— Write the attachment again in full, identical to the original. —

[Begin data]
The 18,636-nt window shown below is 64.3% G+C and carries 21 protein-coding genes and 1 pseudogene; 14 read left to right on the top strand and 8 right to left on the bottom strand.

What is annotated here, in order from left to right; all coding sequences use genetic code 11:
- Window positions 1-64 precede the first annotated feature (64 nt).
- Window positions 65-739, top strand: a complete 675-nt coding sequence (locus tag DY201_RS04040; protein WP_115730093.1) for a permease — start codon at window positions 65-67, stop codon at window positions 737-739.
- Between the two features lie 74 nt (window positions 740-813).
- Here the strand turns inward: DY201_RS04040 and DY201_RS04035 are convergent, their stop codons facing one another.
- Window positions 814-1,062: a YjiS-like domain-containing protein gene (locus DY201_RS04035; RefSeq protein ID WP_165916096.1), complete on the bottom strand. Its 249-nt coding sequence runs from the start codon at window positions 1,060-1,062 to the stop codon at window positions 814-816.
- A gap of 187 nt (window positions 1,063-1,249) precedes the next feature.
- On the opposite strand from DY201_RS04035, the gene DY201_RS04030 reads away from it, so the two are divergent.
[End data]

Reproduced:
The 18,636-nt window shown below is 64.3% G+C and carries 21 protein-coding genes and 1 pseudogene; 14 read left to right on the top strand and 8 right to left on the bottom strand.

What is annotated here, in order from left to right; all coding sequences use genetic code 11:
- Window positions 1-64 precede the first annotated feature (64 nt).
- Window positions 65-739, top strand: a complete 675-nt coding sequence (locus tag DY201_RS04040; protein WP_115730093.1) for a permease — start codon at window positions 65-67, stop codon at window positions 737-739.
- Between the two features lie 74 nt (window positions 740-813).
- Here the strand turns inward: DY201_RS04040 and DY201_RS04035 are convergent, their stop codons facing one another.
- Window positions 814-1,062: a YjiS-like domain-containing protein gene (locus DY201_RS04035; RefSeq protein ID WP_165916096.1), complete on the bottom strand. Its 249-nt coding sequence runs from the start codon at window positions 1,060-1,062 to the stop codon at window positions 814-816.
- A gap of 187 nt (window positions 1,063-1,249) precedes the next feature.
- On the opposite strand from DY201_RS04035, the gene DY201_RS04030 reads away from it, so the two are divergent.